If the boom in the private taxi business (along with reports of nearly six-figure salaries earned by private taxi drivers) has you wondering how to capitalize on this trend, you're not alone. However, breaking into a market congested with compact car drivers willing to take last-minute fares at all hours of the day and night -- or dealing with intoxicated passengers who make a mess in your personal vehicle without leaving a tip -- may be more of a burden than you're willing to bear. If you'd like the ability to exercise more discretion on the fares you choose, driving a private limousine may be a better choice. Read on to learn more about the ins and outs of driving your own limo, as well as what you'll want to consider before going into business for yourself.
What will you need to do before beginning to charge for your services?
While you're free to drive a limousine as your own private vehicle and transport friends with no special restrictions, you may need to pass an additional licensing exam before you can begin providing rides for a fee. This will provide you with a chauffeur's endorsement on your driver's license that will allow you to drive a taxi or limo for hire anywhere in your state.
You may also want to investigate the various small business structures in your state (like a limited liability corporation (LLC), sole proprietorship, or simple (S) corporation) to determine whether there are any tax or liability advantages to incorporating as a business. When you're in an industry that requires you to spend most of your working hours behind the wheel, your risk of incurring liability is higher than that of someone who spends their day at a desk, and incorporating can help shield your personal assets from seizure if you're involved in an auto accident that injures a customer. Incorporating into a business can also allow you to deduct a variety of expenses on your income taxes, as well as allow certain income to be taxed at a lower rate than it would be if personal income.
Can you earn a profit by driving your own limousine?
If you already own a limousine or large luxury vehicle (like a vintage Rolls Royce), renting it out can be a no-brainer. Although full-time limo drivers who don't drive their own vehicle earn only about $12 per hour, you should be able to market your own limousine and driving services for $50 to $100 or more per hour. Even after paying for gas, cleaning costs, and other necessary expenses, you'll have secured quite a profit for only a few hours' work. The supply of (and demand for) limos can vary widely based on area, so drivers in rural areas may not be able to earn enough to stop working a full-time job -- but driving your own limo should be profitable even if you only take on a few fares per year.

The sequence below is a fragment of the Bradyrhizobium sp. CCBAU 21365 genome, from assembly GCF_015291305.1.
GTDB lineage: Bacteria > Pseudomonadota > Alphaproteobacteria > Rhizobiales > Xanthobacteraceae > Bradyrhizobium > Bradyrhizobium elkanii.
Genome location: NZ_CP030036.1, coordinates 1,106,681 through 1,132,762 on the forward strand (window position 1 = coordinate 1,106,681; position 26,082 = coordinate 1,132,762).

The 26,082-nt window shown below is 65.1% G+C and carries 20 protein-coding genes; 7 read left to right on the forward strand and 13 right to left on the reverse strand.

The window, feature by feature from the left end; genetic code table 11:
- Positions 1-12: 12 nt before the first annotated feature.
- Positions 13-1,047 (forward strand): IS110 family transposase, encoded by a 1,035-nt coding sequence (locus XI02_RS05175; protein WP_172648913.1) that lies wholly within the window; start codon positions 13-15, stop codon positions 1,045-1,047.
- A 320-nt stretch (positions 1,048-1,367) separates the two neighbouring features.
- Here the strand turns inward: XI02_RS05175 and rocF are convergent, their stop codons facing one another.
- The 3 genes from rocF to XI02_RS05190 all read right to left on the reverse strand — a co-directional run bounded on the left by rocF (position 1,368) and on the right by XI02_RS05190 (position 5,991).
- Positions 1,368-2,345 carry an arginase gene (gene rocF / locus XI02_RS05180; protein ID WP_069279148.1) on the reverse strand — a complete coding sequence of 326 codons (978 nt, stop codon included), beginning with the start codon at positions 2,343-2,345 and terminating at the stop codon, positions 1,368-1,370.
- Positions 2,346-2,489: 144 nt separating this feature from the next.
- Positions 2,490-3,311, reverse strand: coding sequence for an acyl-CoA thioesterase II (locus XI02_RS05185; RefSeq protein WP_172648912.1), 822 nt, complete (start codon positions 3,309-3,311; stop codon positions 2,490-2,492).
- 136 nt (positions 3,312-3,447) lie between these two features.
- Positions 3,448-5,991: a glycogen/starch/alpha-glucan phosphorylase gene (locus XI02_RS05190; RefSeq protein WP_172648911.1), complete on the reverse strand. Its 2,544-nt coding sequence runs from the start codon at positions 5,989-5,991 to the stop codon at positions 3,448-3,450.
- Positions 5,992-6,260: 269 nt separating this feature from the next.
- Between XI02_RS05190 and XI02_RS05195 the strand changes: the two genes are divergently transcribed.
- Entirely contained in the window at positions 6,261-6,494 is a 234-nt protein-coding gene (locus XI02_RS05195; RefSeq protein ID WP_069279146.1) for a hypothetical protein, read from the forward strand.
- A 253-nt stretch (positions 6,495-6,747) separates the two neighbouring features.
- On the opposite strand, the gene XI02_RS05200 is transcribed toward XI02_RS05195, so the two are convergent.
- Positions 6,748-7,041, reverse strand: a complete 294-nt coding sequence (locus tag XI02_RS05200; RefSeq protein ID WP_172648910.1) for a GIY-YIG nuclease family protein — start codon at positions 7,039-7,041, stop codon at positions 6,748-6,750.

For those who want to purchase a limousine and begin renting it out, the profit calculation can be tougher. Purchasing a new limo can cost you $60,000 or more, and a used limo may require more maintenance or repairs than you're accustomed to paying for your primary vehicle. While you'll still be able to command a high hourly rate by driving your own limo, you may find that adding a car payment to your other overhead expenses prevents you from collecting much of a profit. You'll probably want to meet with a financial planner to help accurately calculate the other expenses you'll be deducting from your hourly rate to determine whether purchasing a limo would be a good investment.
For more information on limousine rates, check out what other companies, such as A Prestige Limousine, are charging.Share